‘Whitey’ Bulger involved in shipment of weapons for IRA, programme claims

A claim that notorious Boston crime boss James “Whitey” Bulger was involved in a shipment of arms for the IRA is set to be aired.

The allegation concerns the Marita Ann trawler which was intercepted off the Co Kerry coast by the Irish navy on September 29 1984.

It resulted in the seizure of seven tonnes of arms.

Arms seizure trawler Dublin
Weapons and ammunition seized at sea on board the trawler Marita Ann in 1984 (PA)

Bulger, one of the FBI’s most wanted criminals, was on the run for 16 years before he was caught in 2011.

In 2013, he was convicted of 11 murders.

He was found dead in a US federal prison in West Virginia last year in what police are investigating as a homicide.

The latest episode of the new BBC Northern Ireland series Spotlight On The Troubles: A Secret History is set to link Bulger to the IRA gun running operation.

Those interviewed on the programme, which is set to air next week, include New York-born former US marine John Crawley, who went on to join the IRA.

John Crawley left the US marines in 1979 to join the IRA (BBC/PA)

He said that he was ordered to set up a new IRA arms network in the United States.

“I wasn’t given any advice on anything, you know, just get weapons. I was given a five dollar note that’s cut in an erratic way, and I was to meet somebody in Boston who had the other half of this note,” he tells the programme.

The torn five dollar bill led to Patrick Nee, described in the programme as an IRA arms supplier and associate of Bulger.

In autumn 1984, the seven-tonne arsenal of weapons was delivered to Gloucester, north-east of Boston, for shipment to Ireland on board a fishing boat that the south Boston mob gang had bought and renamed the Valhalla.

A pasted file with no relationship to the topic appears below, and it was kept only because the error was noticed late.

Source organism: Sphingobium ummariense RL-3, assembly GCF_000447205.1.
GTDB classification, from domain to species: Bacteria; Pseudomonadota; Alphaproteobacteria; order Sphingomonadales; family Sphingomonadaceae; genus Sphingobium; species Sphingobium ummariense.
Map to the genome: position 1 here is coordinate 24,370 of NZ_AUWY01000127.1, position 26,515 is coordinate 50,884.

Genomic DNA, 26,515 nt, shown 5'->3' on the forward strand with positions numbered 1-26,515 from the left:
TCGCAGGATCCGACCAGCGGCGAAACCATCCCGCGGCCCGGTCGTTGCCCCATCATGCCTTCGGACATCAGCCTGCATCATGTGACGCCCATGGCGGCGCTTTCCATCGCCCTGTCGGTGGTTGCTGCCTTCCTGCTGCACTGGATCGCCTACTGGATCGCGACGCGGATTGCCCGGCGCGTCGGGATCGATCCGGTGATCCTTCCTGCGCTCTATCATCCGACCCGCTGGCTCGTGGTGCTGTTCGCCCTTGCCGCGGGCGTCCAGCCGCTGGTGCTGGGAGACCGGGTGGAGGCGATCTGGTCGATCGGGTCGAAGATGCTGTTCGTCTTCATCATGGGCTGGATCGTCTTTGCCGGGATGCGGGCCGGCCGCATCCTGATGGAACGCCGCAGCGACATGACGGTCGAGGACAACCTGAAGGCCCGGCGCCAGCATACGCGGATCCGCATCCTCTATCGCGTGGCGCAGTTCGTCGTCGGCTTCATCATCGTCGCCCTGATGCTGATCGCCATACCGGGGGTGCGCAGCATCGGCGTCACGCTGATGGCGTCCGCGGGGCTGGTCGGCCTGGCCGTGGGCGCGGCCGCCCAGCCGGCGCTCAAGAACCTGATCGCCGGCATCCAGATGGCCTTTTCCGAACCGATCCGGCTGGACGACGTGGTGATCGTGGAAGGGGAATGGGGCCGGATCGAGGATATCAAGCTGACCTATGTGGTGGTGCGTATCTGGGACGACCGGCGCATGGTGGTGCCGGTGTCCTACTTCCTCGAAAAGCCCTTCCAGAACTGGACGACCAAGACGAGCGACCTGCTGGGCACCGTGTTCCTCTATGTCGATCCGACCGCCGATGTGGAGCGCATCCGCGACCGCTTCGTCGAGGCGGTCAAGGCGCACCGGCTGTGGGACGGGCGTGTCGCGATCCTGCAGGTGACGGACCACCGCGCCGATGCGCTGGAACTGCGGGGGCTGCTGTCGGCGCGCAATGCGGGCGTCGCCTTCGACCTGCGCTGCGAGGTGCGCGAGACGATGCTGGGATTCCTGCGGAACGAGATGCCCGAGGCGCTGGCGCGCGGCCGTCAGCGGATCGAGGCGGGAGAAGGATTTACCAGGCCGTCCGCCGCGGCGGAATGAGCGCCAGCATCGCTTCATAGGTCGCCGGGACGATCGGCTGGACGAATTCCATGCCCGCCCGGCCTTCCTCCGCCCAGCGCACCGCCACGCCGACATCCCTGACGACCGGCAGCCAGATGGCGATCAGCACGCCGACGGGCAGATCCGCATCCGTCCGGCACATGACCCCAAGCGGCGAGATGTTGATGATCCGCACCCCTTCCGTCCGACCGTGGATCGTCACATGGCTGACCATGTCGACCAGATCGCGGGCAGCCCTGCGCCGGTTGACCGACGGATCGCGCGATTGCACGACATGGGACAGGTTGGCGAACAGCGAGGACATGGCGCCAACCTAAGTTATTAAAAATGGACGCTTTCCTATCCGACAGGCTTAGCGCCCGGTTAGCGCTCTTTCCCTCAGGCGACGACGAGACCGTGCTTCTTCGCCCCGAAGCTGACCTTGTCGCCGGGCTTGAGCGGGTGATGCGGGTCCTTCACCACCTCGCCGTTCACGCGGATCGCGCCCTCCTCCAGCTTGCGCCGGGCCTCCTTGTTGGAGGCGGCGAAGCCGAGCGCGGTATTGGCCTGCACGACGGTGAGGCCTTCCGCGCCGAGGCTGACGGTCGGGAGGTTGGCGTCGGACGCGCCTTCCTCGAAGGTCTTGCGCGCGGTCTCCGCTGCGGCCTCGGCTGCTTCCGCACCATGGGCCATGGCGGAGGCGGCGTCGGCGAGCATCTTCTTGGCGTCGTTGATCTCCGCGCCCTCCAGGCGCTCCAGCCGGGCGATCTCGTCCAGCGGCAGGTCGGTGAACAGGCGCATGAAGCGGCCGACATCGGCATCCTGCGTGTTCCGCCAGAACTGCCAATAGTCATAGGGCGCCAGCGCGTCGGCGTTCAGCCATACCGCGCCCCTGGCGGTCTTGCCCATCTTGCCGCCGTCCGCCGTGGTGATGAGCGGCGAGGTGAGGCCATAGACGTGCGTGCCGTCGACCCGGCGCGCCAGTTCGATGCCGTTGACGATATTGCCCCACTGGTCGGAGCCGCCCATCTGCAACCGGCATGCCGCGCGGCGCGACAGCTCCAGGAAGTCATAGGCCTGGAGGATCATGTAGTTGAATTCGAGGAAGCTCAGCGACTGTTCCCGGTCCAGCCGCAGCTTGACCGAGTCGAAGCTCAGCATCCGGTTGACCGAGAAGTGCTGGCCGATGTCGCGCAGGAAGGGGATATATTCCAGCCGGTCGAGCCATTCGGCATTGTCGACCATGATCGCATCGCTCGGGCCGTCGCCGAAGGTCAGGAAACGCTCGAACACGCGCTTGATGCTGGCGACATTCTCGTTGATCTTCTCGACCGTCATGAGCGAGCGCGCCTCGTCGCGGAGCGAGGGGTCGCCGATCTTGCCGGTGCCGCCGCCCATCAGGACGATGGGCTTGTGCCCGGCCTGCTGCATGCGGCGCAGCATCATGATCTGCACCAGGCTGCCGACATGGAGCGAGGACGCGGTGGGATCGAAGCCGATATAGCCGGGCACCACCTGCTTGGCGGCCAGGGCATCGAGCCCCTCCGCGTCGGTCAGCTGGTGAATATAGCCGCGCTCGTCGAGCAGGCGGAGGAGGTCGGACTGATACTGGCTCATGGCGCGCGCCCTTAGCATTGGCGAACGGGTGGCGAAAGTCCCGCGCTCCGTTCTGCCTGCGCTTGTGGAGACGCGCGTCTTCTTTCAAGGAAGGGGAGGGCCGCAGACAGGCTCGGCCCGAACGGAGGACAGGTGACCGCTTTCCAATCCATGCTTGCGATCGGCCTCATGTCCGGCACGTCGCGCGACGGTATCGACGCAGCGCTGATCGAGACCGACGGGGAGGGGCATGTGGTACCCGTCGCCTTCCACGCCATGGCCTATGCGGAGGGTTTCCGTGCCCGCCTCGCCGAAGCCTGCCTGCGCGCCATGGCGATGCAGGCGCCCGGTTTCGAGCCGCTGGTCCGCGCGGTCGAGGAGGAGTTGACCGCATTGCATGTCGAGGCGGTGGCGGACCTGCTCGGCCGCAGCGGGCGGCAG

Patrick Nee speaks to the BBC’s Spotlight On The Troubles programme about an attempt to smuggle arms for the IRA into Ireland from the US in 1984 (BBC/PA)

“Total cost was in the 1.2 million (US dollars) over a two-year period, the boat being the most expensive, I think that cost 400,000 – fishing boats are expensive,” Mr Nee told the programme, adding that the money for the boat came from “local criminals who were persuaded to donate”.

The programme will allege that Bulger was parked nearby and used a radio scanner to check police calls as the boat was loaded.

Mr Crawley said he was on board the Valhalla as it set sail from the US.

However, the weapons did not reach Ireland after an informer tipped off Irish police, and after the weapons were transferred to the Marita Ann, the shipment was intercepted by the Irish navy.

The third episode of Spotlight On The Troubles: A Secret History will be shown on BBC One Northern Ireland and across the UK on BBC 4 on September 24 at 9pm.

The first two episodes of the seven-part series are available to watch on the BBC iPlayer.

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